Blanco is relentless on attack and throws everything at his opponent, creating unorthodox opportunities in the cage. He has a fight record of 10-6-1 but has lost 4 times in the UFC with only 2 wins. He’ll be looking to grow his win column come September 20. With Blanco’s speed and relentless attack, he may win the fight with a knock out but Hooker just might be able to sustain the punishment. It is always difficult for an athlete who has had to shed weight to maintain stamina, and this may play against him.

Rin Nakai vs. Miesha Tate

Miesha “Cupcake” Tate

Miesha “Cupcake” Tate

The only female bout during the evening is between Rin Nakai and Miesha “Cupcake” Tate. Rin Nakai is said to be the most flamboyant and “bizarre” fighter signed by the UFC. It is reported that she requested to enter the ring in a prom dress for the September fight and Dana White, UFC president, has allowed this request. Outside of the ring, Nakai has attracted a huge fan following from her fetish-themed YouTube videos and photos, in which the fighter wears costumes that run the gamut between French maid and “naughty bunny.” She may be a little unorthodox but has an impressive fight record of 16-0 with one draw. She has fought some of the best fighters in Asia and from around the world, and is set to make her UFC debut against Tate.

Tate has been around for a long time and has fought current women’s champion, Ronda Rousey, twice, losing on both occasions. Miesha Tate has a record of 14-5 and prefers to win fights on the ground, relying on her wrestling background to force a submission. She has taken a number of fights to decision and isn’t afraid of launching the first attack in the Octagon.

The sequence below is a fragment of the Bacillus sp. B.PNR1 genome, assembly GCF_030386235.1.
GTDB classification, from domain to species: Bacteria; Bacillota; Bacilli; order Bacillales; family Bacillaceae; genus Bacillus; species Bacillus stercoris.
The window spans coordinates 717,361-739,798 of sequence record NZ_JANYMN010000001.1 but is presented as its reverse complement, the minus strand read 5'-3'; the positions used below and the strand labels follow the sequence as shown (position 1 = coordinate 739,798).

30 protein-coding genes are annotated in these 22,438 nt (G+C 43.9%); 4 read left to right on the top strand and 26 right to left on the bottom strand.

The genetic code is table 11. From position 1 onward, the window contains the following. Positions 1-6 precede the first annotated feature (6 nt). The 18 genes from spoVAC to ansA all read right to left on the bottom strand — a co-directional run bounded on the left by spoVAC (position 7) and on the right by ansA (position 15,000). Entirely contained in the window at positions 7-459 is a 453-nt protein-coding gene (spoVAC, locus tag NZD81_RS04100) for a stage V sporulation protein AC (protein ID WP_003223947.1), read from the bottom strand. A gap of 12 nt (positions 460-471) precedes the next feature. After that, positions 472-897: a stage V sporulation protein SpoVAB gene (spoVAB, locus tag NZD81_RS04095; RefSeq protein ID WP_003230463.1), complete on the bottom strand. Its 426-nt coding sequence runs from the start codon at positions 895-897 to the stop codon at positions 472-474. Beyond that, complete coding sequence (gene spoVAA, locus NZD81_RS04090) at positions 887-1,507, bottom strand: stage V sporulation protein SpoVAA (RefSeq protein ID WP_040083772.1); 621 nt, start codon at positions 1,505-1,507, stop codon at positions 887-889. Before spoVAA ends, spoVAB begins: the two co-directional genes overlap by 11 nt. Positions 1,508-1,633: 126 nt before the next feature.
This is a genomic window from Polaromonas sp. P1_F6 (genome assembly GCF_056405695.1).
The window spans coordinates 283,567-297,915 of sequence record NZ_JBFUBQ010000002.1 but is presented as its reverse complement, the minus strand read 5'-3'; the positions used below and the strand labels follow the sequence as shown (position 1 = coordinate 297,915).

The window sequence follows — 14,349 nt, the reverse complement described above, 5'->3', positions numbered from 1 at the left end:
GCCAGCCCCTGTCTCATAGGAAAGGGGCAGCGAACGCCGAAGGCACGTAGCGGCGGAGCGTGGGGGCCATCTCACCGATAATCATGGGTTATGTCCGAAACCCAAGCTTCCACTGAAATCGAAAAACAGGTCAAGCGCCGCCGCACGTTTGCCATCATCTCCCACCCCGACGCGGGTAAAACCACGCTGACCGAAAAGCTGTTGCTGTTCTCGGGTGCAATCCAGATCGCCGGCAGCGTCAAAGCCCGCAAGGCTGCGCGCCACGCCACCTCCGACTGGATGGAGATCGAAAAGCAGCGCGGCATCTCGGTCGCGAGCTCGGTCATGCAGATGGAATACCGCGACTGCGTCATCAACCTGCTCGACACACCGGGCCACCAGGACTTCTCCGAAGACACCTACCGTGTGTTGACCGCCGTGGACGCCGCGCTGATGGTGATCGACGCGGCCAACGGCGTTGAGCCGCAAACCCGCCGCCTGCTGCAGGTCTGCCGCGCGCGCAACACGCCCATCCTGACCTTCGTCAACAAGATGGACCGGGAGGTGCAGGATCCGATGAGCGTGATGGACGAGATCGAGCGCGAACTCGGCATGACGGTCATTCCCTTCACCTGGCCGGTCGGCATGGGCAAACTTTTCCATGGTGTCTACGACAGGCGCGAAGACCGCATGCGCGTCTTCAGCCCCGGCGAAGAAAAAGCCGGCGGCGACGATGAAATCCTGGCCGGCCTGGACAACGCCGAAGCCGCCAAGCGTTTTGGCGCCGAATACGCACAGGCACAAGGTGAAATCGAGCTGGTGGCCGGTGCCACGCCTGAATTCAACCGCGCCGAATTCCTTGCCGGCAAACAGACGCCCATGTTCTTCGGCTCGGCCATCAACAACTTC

Rin Nakai

Rin Nakai

This will be one of the best fights of the night as women’s bouts tend to be more technical: knock outs are rare and grappling techniques take preference. Nakai hasn’t lost a fight yet, so it’ll be difficult for Tate to defeat her, but Tate’s ground and pound game may soften Nakai up enough for “Cupcake” to attempt a choke. Don’t be fooled though—Nakai has a very strong upper body which allows her to put a lot of torque on her armbars and locks.

Catching Up with The Fireball Kid

Takanori Gomi has a long and storied resume in mixed martial arts, having gone from strength to strength in catch wrestling, shoot fighting, and Japan’s PRIDE Fighting Championships league. The fighter racked up an impressive 13–1 record during his PRIDE career, setting league records for the longest win streak (10) and the fastest knockout (6 seconds). Gomi joined UFC in 2010, going 4 and 4 since joining the American-based league. Coming off a decisive win against Isaac Vallie-Flagg in April, 35-year-old The Fireball Kid will be squaring off against Michigan youngblood Myles Jury (25 years old; 14 wins, 0 losses), as a part of UFC’s Fight Night Japan 2014. Tokyo Weekender caught up with Gomi at a cafe near his fighting gym to ask him about his fighting career.